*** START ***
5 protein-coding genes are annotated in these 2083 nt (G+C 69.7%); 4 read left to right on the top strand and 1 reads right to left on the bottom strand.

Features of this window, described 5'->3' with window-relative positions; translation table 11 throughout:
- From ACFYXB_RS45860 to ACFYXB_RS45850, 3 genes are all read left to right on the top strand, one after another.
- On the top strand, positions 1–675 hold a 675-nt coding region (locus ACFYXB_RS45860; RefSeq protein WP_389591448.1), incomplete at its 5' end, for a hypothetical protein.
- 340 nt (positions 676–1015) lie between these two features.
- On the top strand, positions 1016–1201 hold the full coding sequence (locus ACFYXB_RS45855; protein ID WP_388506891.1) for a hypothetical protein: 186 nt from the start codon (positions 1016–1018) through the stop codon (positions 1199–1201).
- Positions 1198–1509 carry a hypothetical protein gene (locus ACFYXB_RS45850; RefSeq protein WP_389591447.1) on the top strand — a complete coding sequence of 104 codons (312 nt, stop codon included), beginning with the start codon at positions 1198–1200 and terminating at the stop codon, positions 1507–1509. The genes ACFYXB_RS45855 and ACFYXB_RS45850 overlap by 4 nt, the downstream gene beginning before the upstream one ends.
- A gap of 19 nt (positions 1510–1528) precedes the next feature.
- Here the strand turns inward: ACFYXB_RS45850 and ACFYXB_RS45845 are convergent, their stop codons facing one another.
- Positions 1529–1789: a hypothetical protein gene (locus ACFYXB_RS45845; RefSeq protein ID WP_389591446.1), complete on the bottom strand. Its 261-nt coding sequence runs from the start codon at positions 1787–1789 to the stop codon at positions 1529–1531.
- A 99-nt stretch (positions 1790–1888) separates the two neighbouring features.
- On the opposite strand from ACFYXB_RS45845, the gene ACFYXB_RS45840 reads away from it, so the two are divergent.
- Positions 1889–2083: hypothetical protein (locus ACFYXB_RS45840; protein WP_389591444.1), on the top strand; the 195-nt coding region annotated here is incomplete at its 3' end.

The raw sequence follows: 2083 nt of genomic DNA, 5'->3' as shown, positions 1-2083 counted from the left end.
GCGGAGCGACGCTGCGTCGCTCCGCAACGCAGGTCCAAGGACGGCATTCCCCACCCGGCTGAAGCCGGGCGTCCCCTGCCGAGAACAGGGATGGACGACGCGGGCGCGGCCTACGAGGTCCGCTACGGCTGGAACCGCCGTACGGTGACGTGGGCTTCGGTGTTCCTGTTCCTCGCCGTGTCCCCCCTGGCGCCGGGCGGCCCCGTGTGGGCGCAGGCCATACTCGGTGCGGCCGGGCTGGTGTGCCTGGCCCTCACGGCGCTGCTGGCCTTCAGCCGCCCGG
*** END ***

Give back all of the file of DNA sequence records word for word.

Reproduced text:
5 protein-coding genes are annotated in these 2083 nt (G+C 69.7%); 4 read left to right on the top strand and 1 reads right to left on the bottom strand.

Features of this window, described 5'->3' with window-relative positions; translation table 11 throughout:
- From ACFYXB_RS45860 to ACFYXB_RS45850, 3 genes are all read left to right on the top strand, one after another.
- On the top strand, positions 1–675 hold a 675-nt coding region (locus ACFYXB_RS45860; RefSeq protein WP_389591448.1), incomplete at its 5' end, for a hypothetical protein.
- 340 nt (positions 676–1015) lie between these two features.
- On the top strand, positions 1016–1201 hold the full coding sequence (locus ACFYXB_RS45855; protein ID WP_388506891.1) for a hypothetical protein: 186 nt from the start codon (positions 1016–1018) through the stop codon (positions 1199–1201).
- Positions 1198–1509 carry a hypothetical protein gene (locus ACFYXB_RS45850; RefSeq protein WP_389591447.1) on the top strand — a complete coding sequence of 104 codons (312 nt, stop codon included), beginning with the start codon at positions 1198–1200 and terminating at the stop codon, positions 1507–1509. The genes ACFYXB_RS45855 and ACFYXB_RS45850 overlap by 4 nt, the downstream gene beginning before the upstream one ends.
- A gap of 19 nt (positions 1510–1528) precedes the next feature.
- Here the strand turns inward: ACFYXB_RS45850 and ACFYXB_RS45845 are convergent, their stop codons facing one another.
- Positions 1529–1789: a hypothetical protein gene (locus ACFYXB_RS45845; RefSeq protein ID WP_389591446.1), complete on the bottom strand. Its 261-nt coding sequence runs from the start codon at positions 1787–1789 to the stop codon at positions 1529–1531.
- A 99-nt stretch (positions 1790–1888) separates the two neighbouring features.
- On the opposite strand from ACFYXB_RS45845, the gene ACFYXB_RS45840 reads away from it, so the two are divergent.
- Positions 1889–2083: hypothetical protein (locus ACFYXB_RS45840; protein WP_389591444.1), on the top strand; the 195-nt coding region annotated here is incomplete at its 3' end.

The raw sequence follows: 2083 nt of genomic DNA, 5'->3' as shown, positions 1-2083 counted from the left end.
GCGGAGCGACGCTGCGTCGCTCCGCAACGCAGGTCCAAGGACGGCATTCCCCACCCGGCTGAAGCCGGGCGTCCCCTGCCGAGAACAGGGATGGACGACGCGGGCGCGGCCTACGAGGTCCGCTACGGCTGGAACCGCCGTACGGTGACGTGGGCTTCGGTGTTCCTGTTCCTCGCCGTGTCCCCCCTGGCGCCGGGCGGCCCCGTGTGGGCGCAGGCCATACTCGGTGCGGCCGGGCTGGTGTGCCTGGCCCTCACGGCGCTGCTGGCCTTCAGCCGCCCGG